On Saturday crowds of people flew in - the weekend kiwi climbers. While most set out around midnight a few decided conditions weren't right and slept on. Two guides and their clients had waited for four days only to leave on the Saturday, not satisfied that everything was right. In the end almost twenty people must have summitted which just goes to show that everyone has a different idea of "good" conditions and you've just got to make your own decision in the end. Rely on your own judgement, go your own way and do your own thing....
Dave was keen on Zurbriggens Ridge, but the only way to do that is to solo it and I wasn't sure my calves were up to it! So in the end we decided to follow the crowds and plod the Linda. While this is considered the easiest routes up Cook it is one of the more dangerous. Its intimidating reputation is due to the significant objective dangers. Funny phrase that: it means any certain-death event that you can do nothing to avoid, short of not going there in the first place. Rock fall, avalanches and ice fall are all likely. The Gunbarrels, in particular, are feared. They are an ice cliff at the head of the glacier (just before you reach the summit rocks) that you have to cross underneath twice while never really moving out of the danger zone completely. You just have to scope out a route, and power through as fast as you can safely go. All the while hoping no ice falls off above you!
A few days prior to our ascent a massive ice fall had occured in the warm conditions, sending an avalanche half way down the upper Linda. The question was: Would that make it safer for a few days, or did it just go to prove how silly this whole sport is?
We had an uneasy afternoon, greeting people returning from their ascents or retreats, pestering them for as much information as possible. Some would argue that isn't good style: you ought to just turn up and climb. But I was pretty aprehensive about this climb and wanted as little uncertainty as I could get. We finally lay down for some rest but I never quite slept.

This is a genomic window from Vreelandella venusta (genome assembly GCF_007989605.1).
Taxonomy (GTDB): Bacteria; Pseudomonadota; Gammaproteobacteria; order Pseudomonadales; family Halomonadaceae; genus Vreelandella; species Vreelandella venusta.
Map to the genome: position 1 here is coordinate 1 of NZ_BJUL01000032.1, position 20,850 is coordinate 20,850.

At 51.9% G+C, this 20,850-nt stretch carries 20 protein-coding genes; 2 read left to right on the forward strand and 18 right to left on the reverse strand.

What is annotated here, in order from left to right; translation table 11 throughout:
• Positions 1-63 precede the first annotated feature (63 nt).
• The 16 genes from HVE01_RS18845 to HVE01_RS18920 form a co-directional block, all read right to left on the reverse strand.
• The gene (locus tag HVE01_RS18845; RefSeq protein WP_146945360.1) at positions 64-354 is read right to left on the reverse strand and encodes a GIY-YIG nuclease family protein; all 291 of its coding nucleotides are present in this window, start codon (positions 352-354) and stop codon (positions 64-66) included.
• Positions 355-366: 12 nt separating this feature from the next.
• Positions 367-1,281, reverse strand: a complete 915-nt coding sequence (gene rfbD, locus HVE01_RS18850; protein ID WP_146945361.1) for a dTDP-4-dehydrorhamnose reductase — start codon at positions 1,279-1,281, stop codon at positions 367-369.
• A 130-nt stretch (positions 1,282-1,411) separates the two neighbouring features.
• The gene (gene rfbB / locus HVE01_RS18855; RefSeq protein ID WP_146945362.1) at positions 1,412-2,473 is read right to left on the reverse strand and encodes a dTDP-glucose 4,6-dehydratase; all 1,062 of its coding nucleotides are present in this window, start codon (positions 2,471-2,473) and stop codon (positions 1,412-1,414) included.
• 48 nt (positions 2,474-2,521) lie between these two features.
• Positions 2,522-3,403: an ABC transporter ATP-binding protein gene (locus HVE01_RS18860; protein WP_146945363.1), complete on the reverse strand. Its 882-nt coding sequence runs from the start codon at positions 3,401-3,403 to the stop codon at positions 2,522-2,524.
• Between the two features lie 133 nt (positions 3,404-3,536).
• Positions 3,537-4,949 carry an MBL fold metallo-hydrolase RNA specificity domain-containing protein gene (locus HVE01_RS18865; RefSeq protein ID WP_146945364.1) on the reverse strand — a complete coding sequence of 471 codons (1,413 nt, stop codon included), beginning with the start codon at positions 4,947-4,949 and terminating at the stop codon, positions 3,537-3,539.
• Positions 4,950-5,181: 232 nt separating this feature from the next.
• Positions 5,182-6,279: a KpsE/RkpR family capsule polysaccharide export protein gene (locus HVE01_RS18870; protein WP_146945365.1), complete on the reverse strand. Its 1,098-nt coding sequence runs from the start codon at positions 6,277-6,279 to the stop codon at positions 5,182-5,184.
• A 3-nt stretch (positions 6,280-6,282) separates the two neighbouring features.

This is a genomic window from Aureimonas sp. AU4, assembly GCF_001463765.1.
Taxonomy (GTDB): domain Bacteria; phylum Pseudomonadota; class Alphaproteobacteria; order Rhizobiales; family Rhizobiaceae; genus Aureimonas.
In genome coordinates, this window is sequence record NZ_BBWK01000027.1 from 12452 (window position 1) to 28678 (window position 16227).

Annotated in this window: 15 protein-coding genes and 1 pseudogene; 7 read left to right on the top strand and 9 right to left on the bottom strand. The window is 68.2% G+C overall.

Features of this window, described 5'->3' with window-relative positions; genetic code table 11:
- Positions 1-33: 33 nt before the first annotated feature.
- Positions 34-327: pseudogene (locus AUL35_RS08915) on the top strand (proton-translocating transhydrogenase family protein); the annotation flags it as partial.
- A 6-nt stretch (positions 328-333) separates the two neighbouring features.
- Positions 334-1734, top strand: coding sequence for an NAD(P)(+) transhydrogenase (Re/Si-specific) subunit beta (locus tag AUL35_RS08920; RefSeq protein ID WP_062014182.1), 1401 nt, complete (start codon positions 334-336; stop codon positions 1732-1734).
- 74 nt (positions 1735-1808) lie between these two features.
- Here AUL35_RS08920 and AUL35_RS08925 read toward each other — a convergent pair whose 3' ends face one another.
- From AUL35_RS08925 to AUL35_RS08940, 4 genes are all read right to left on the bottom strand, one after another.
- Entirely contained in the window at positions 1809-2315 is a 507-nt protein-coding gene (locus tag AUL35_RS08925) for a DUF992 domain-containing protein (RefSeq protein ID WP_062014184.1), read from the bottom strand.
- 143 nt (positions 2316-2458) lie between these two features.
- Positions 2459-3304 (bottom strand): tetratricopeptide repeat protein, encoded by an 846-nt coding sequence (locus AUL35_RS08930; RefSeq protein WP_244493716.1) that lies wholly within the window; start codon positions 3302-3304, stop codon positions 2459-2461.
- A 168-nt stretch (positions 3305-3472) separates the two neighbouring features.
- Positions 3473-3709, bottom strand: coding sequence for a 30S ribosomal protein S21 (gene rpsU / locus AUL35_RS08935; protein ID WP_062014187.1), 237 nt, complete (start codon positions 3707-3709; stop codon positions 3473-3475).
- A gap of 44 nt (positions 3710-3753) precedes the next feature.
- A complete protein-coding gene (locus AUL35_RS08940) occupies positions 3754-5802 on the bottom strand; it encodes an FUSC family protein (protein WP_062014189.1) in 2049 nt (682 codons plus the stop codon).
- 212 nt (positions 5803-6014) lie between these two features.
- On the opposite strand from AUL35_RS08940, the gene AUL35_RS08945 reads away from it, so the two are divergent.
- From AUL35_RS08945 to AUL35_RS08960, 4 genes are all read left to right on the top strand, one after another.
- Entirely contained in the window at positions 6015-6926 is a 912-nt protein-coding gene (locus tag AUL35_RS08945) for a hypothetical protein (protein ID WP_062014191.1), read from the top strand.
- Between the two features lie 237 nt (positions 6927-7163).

We got up for some breakfast at 11:30pm. Fruitcake and a Mars bar was all I could manage. Away at midnight. We raced across the Plateau and stormed up the glacier - at one point I looked at my altimeter and noticed we were ascending at nine metres per minute! Dave called for me to slow down. Since Dave is heavier than me and doesn't like crevasses I lead out, finding the path through, past and around all the slots. However here route-finding was trivial because we were following the massive trail of postholes left behind by this mornings summiteers. There was a good freeze so we made fast progress, crossing outrageous snow bridges over massive slots - some big enough to fit a house in, jumping over the smaller ones, veering around others. We walked alongside the debris from the Gunbarrels avo, which had fortunately filled a few slots in and paused to scope out the route ahead.
It was still dark and a light breeze had come up, too cold to stay still for long (I only had thermals and a windbloc vest on: gear which seems to suit a huge temperature range). With a last glance up at the ice looming overhead I put my head down and moved on...finally reaching the top of the Linda shelf and relative safety by 03:30. The wind was freezing, I got into more layers as quick as possible, which was very slow with stiff fingers and a harness and crampons. They had to come off so I could get my gortex and down on! In the end we ended up hacking a seat out of the ice and sitting it out till dawn.
Dave led up the first pitch of the Summit Rocks, then we swapped leads to the top. I'd been expecting serious, steep ice pitches. But it was really nice mixed climbing, manouver up to a rock step, plant a tool in the ice above, grab a bucket to the left, two crampon points on a tiny edge, stem out to the right to smear on rock, pull up and gingerly plant the left points in the ice on the lip, plant the left tool, stand up & move the right foot in and off we go: beautiful and one of the highlights of my trip. Clear blue skies, bright sunshine, awesome exposure and steady progress with some neat gymnastic moves. Can't be beaten!